Be that as it may, Carcetti having posed for the cameras with the drugs and money seized last week is, more than anything, what motivates the cover-up: Having nothing come of the bust would not only keep Carcetti from becoming governor but it would make him a national laughing stock to boot (at least that’s how it seems as the episode begins—ultimately, the bust basically does go up in smoke and Carcetti emerges just fine).
Daniels knows that McNulty and Freamon are good police, but despite his years of experience with them, he’s not at all inclined to cut them slack over the scam. It seems pretty clear this is because the scam genuinely offends his sense of decency. Pearlman, however, is only really incensed when it becomes clear how much she stands to lose if the truth comes out. When she crosses paths with Lester, however, she doesn’t have the chance to blow her stack at him before he lets her know that Gary DiPasquale has copped to being the courthouse rat. I thought DiPasquale surrendered to Lester a little too easily, which—like the lack of other plausible suspects who could have been behind the leak—made this aspect of the plot feel a little undercooked.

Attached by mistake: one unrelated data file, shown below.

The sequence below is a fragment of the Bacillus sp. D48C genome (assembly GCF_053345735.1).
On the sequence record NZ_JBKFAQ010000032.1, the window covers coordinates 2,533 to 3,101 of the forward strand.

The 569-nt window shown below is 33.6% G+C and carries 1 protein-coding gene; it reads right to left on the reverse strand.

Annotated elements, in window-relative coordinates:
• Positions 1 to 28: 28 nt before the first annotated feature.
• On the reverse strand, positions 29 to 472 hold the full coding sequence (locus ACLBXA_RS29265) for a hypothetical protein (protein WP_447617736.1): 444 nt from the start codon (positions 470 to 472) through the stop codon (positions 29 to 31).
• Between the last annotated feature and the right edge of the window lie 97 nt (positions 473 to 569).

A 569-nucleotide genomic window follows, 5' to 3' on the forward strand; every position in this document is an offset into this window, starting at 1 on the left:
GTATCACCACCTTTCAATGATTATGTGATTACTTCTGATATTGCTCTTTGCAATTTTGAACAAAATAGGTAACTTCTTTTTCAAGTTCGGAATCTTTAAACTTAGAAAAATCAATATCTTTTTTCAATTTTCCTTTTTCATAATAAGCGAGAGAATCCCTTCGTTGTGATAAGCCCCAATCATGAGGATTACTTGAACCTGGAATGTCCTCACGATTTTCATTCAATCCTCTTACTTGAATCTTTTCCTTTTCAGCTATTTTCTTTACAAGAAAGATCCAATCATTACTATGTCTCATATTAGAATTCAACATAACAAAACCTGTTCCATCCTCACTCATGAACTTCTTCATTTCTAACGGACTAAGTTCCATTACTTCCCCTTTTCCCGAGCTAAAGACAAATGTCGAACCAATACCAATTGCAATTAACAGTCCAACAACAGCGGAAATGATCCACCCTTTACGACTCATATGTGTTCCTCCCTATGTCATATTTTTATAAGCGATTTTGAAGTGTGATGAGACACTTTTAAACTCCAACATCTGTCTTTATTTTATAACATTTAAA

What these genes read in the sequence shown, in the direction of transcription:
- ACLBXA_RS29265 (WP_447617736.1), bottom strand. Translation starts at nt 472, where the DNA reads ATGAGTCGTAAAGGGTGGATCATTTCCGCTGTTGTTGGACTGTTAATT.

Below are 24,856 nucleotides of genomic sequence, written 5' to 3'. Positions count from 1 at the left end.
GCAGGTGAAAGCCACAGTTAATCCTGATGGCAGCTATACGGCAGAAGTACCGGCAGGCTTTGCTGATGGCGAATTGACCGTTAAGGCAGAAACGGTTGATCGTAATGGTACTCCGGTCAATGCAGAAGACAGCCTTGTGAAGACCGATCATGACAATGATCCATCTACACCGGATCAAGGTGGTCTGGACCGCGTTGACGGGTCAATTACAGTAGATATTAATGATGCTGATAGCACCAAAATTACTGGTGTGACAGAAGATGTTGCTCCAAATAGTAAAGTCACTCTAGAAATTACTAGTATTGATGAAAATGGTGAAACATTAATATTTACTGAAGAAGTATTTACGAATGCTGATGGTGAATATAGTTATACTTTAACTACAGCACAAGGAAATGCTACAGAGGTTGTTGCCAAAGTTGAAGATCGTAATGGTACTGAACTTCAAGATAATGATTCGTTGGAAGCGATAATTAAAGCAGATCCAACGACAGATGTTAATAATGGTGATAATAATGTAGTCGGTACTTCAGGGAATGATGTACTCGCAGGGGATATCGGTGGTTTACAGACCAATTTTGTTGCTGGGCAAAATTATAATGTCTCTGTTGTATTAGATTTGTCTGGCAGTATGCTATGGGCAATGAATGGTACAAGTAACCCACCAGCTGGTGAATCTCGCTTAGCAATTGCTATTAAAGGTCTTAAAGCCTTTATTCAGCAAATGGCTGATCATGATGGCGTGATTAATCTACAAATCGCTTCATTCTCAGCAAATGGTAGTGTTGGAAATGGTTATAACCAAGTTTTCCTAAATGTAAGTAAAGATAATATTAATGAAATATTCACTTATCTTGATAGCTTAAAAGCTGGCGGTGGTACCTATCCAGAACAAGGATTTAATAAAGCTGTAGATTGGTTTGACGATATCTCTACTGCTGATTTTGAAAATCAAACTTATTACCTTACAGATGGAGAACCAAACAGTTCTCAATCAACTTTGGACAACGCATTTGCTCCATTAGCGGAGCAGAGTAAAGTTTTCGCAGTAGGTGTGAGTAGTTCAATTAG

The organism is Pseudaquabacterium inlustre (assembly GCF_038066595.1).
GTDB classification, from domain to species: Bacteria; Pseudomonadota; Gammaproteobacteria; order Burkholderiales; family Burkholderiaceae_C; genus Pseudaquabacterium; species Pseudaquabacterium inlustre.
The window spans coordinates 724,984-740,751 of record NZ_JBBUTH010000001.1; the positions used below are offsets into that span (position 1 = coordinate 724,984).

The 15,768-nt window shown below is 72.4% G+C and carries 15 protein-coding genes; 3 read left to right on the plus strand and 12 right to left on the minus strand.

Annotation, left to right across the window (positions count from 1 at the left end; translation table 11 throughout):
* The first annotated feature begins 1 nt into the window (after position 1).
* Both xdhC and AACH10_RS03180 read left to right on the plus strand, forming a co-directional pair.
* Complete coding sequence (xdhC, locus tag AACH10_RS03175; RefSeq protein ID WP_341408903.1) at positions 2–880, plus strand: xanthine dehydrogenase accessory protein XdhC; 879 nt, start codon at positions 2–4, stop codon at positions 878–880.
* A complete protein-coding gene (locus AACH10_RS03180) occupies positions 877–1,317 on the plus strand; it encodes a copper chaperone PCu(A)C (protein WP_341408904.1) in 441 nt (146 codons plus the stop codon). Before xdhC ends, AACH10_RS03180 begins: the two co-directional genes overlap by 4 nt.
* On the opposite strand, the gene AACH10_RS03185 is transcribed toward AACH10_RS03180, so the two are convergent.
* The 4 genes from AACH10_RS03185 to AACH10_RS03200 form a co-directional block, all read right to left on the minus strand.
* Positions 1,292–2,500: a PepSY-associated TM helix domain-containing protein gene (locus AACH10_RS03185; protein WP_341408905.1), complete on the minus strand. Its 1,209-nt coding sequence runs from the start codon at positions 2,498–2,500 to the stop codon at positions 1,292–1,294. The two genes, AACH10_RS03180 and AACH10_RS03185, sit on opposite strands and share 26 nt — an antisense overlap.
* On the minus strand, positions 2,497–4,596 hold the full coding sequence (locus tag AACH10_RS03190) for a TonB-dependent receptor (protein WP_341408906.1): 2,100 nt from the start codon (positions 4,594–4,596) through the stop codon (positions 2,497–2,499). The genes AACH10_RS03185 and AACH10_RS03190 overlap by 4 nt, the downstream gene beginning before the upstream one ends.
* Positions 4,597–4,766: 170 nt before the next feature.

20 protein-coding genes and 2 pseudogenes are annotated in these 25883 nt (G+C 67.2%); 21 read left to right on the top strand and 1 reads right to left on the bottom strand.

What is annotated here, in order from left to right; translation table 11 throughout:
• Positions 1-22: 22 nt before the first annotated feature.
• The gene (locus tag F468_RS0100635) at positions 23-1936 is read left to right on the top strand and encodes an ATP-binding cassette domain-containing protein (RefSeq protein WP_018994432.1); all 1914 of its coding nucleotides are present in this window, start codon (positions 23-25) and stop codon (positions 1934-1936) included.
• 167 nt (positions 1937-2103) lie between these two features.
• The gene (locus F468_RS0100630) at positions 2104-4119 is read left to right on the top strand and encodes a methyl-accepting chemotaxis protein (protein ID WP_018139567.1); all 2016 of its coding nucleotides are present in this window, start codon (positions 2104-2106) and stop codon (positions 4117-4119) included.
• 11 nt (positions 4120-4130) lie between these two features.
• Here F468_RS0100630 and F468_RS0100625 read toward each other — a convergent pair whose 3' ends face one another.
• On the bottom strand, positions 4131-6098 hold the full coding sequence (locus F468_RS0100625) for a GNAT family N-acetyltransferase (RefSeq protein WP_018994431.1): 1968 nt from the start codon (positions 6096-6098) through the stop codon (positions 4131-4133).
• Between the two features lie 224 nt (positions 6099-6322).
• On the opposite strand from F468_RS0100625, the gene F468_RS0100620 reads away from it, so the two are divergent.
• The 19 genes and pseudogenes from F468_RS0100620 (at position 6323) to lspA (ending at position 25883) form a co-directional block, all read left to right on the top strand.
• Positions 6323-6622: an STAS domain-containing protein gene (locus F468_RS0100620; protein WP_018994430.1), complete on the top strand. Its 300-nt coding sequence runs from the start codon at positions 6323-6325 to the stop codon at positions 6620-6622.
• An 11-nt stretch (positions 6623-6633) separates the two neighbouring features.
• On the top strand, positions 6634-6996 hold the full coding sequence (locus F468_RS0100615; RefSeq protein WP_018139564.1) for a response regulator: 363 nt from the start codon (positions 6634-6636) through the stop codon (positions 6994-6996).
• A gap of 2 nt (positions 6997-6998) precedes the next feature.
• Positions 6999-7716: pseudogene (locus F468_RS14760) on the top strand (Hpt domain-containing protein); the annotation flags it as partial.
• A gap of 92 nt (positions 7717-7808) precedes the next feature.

The cover-up finally clicks into place when Steintorf and Rawls have a conversation setting up what Wilson calls a “road to Damascus” moment for Rawls. I’m sure I can’t be the only Wire fan who thought Steintorf would prevail by letting Rawls he’s seen him in gay bars; indeed, we see Rawls checking out a woman at the beginning of their conversation, presumably as a knee-jerk ass-covering maneuver. Instead, Steintorf offers to broker Rawls’ appointment as the head of Maryland’s state police if he’ll play along. Since Rawls is no dummy, he swiftly agrees—doing so not only ensures his future but also guarantees that Daniels, and not he, will take the fall if everything goes south.